# Tension, weight and forces

1. Jul 3, 2006

### soljaragz

There is a problem im looking at and in its explainations for the answer it says

"...We know the sum of forces acting on m is T-mg which is equal to ma. Therefore, T=m(g-a)..."

um...Shouldn't T=m(g+a)?

2. Jul 3, 2006

### Andrew Mason

Yes, provided the signs of g and a are opposite. This is explicit in T = m(g-a), where g and a are the magnitudes of the vectors $\vec{g} \text{ and } \vec{a}$.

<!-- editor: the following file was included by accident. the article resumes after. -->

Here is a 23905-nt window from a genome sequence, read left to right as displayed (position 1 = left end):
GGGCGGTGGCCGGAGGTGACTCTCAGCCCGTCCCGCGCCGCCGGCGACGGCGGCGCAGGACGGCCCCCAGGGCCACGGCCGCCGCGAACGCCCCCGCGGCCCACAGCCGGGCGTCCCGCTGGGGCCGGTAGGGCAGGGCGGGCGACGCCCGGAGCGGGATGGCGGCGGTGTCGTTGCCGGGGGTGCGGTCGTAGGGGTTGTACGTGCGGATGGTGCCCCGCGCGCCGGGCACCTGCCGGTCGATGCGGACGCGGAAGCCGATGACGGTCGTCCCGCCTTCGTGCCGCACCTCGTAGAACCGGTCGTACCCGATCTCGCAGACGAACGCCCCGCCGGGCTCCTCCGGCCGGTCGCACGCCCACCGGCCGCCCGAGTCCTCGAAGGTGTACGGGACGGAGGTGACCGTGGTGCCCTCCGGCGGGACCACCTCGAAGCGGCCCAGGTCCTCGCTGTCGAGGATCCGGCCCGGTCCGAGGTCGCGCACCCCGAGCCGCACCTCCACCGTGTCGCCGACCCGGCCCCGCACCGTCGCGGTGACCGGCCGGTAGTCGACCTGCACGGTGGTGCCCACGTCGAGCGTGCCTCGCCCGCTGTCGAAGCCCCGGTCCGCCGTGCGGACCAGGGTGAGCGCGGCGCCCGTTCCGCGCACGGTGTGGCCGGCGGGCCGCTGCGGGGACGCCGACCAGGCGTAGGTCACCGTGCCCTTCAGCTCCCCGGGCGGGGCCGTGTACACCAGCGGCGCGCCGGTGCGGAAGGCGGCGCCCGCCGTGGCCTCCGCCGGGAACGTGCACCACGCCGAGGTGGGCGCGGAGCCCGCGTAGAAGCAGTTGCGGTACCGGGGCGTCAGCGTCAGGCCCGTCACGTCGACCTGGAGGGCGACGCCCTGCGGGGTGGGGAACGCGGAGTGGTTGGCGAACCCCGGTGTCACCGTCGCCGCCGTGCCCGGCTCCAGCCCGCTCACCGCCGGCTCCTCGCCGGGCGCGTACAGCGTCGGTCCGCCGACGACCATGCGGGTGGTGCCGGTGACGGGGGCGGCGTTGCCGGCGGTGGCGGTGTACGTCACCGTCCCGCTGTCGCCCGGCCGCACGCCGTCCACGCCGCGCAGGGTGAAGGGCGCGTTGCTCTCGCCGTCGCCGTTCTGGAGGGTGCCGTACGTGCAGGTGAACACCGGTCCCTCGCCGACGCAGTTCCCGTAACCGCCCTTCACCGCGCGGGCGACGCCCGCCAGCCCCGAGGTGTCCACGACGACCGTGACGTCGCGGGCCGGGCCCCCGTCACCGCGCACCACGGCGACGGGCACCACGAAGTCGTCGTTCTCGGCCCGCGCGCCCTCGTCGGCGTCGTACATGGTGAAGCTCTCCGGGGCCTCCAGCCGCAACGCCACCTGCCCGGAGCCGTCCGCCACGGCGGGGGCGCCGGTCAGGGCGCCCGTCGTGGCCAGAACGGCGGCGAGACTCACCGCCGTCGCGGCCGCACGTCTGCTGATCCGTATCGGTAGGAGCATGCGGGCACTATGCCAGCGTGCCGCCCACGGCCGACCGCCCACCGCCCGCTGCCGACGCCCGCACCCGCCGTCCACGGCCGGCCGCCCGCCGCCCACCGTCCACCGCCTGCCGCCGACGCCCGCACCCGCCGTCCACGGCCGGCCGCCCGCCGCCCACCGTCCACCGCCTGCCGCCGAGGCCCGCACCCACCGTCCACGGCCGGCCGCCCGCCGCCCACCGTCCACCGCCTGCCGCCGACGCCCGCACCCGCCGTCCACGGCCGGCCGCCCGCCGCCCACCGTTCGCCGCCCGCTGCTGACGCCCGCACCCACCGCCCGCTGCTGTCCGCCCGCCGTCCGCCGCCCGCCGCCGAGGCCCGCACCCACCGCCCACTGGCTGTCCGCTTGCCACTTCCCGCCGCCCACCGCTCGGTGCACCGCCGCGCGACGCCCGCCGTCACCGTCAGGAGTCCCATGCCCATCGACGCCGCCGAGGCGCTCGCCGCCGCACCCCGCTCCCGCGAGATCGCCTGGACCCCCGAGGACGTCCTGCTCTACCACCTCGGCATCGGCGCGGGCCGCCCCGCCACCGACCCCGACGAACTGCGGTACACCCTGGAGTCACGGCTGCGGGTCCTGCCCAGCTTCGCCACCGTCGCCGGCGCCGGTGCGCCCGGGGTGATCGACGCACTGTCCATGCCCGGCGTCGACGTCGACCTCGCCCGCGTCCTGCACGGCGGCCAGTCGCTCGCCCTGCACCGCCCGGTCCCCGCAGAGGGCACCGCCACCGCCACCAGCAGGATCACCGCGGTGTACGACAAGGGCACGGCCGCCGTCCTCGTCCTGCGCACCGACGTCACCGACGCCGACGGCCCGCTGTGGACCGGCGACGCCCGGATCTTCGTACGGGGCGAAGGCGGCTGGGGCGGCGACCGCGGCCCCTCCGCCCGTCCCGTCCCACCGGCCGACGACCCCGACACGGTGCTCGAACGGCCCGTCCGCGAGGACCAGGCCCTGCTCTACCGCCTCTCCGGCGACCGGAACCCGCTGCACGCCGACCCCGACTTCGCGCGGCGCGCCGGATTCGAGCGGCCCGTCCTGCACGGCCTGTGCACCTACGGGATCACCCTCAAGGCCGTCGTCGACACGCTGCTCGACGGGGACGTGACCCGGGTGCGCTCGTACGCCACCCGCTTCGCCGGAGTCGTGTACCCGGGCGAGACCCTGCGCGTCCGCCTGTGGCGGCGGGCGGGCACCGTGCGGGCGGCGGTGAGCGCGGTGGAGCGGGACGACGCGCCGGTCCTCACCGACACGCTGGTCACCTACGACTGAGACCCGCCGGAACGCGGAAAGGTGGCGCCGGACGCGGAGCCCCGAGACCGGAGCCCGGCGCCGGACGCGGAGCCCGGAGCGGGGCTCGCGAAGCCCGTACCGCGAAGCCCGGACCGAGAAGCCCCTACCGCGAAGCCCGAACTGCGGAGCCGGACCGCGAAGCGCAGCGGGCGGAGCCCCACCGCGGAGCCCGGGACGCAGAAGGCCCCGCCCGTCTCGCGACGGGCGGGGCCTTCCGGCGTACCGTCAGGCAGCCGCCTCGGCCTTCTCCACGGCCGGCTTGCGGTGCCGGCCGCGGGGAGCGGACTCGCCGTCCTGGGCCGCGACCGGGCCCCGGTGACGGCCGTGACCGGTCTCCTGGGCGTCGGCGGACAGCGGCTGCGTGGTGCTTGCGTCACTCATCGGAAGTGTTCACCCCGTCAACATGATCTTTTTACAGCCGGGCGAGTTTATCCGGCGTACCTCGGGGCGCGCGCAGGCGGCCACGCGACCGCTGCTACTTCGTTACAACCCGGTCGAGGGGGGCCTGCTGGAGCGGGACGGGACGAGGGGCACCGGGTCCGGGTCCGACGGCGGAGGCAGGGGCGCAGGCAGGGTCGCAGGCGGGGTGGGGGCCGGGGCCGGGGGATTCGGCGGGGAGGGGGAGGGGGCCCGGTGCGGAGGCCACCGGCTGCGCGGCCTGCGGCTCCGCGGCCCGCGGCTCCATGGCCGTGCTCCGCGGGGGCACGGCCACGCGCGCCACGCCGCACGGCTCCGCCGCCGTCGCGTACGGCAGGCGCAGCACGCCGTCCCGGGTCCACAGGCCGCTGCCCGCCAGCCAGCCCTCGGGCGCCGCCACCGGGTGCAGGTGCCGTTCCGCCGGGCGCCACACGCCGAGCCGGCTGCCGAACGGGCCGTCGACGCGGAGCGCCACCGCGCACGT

AM

3. Jul 3, 2006

### 0rthodontist

Doesn't make sense to me. a should be oriented so that + is in the direction of the tension and - is in the direction of gravity. It shouldn't be an absolute value. Anyway if they want to use it as an absolute value in the second part they should have been doing that in the first part.